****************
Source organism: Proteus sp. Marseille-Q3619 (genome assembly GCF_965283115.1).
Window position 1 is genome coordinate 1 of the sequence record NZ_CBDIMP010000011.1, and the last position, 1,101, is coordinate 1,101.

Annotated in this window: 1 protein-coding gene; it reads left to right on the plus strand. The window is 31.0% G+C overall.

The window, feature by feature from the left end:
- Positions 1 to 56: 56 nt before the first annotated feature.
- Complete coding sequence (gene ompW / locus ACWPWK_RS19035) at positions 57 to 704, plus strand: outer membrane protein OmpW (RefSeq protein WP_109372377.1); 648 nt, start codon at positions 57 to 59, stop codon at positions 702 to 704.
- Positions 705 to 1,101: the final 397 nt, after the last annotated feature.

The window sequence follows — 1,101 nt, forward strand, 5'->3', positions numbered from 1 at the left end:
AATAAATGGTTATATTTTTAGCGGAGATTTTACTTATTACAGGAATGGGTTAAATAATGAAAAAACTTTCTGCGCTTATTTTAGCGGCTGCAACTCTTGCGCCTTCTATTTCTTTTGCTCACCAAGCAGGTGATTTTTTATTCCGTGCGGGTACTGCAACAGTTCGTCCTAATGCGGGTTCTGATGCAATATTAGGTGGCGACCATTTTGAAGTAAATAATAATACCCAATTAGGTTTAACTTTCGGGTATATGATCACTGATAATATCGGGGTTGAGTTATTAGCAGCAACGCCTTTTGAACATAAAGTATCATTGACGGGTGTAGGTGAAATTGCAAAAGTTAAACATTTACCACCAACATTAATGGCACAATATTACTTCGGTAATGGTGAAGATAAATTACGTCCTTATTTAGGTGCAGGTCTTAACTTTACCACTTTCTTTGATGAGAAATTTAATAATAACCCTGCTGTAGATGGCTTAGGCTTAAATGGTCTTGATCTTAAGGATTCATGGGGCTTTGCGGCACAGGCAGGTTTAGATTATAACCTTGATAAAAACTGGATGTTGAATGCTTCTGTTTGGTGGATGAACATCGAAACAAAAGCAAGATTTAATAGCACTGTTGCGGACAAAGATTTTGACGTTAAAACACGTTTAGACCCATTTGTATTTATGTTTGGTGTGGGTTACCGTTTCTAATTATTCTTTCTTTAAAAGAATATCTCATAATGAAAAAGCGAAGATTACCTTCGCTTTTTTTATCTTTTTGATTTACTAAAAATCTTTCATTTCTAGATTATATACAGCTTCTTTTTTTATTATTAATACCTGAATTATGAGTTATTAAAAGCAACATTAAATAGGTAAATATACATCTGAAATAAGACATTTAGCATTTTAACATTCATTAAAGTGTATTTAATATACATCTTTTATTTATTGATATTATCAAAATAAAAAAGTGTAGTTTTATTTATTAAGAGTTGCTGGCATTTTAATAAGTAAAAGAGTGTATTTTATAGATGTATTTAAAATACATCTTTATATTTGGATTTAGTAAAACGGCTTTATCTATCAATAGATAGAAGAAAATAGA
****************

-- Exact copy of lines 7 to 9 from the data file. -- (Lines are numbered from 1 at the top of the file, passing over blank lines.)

- Positions 705 to 1,101: the final 397 nt, after the last annotated feature.

The window sequence follows — 1,101 nt, forward strand, 5'->3', positions numbered from 1 at the left end:
AATAAATGGTTATATTTTTAGCGGAGATTTTACTTATTACAGGAATGGGTTAAATAATGAAAAAACTTTCTGCGCTTATTTTAGCGGCTGCAACTCTTGCGCCTTCTATTTCTTTTGCTCACCAAGCAGGTGATTTTTTATTCCGTGCGGGTACTGCAACAGTTCGTCCTAATGCGGGTTCTGATGCAATATTAGGTGGCGACCATTTTGAAGTAAATAATAATACCCAATTAGGTTTAACTTTCGGGTATATGATCACTGATAATATCGGGGTTGAGTTATTAGCAGCAACGCCTTTTGAACATAAAGTATCATTGACGGGTGTAGGTGAAATTGCAAAAGTTAAACATTTACCACCAACATTAATGGCACAATATTACTTCGGTAATGGTGAAGATAAATTACGTCCTTATTTAGGTGCAGGTCTTAACTTTACCACTTTCTTTGATGAGAAATTTAATAATAACCCTGCTGTAGATGGCTTAGGCTTAAATGGTCTTGATCTTAAGGATTCATGGGGCTTTGCGGCACAGGCAGGTTTAGATTATAACCTTGATAAAAACTGGATGTTGAATGCTTCTGTTTGGTGGATGAACATCGAAACAAAAGCAAGATTTAATAGCACTGTTGCGGACAAAGATTTTGACGTTAAAACACGTTTAGACCCATTTGTATTTATGTTTGGTGTGGGTTACCGTTTCTAATTATTCTTTCTTTAAAAGAATATCTCATAATGAAAAAGCGAAGATTACCTTCGCTTTTTTTATCTTTTTGATTTACTAAAAATCTTTCATTTCTAGATTATATACAGCTTCTTTTTTTATTATTAATACCTGAATTATGAGTTATTAAAAGCAACATTAAATAGGTAAATATACATCTGAAATAAGACATTTAGCATTTTAACATTCATTAAAGTGTATTTAATATACATCTTTTATTTATTGATATTATCAAAATAAAAAAGTGTAGTTTTATTTATTAAGAGTTGCTGGCATTTTAATAAGTAAAAGAGTGTATTTTATAGATGTATTTAAAATACATCTTTATATTTGGATTTAGTAAAACGGCTTTATCTATCAATAGATAGAAGAAAATAGA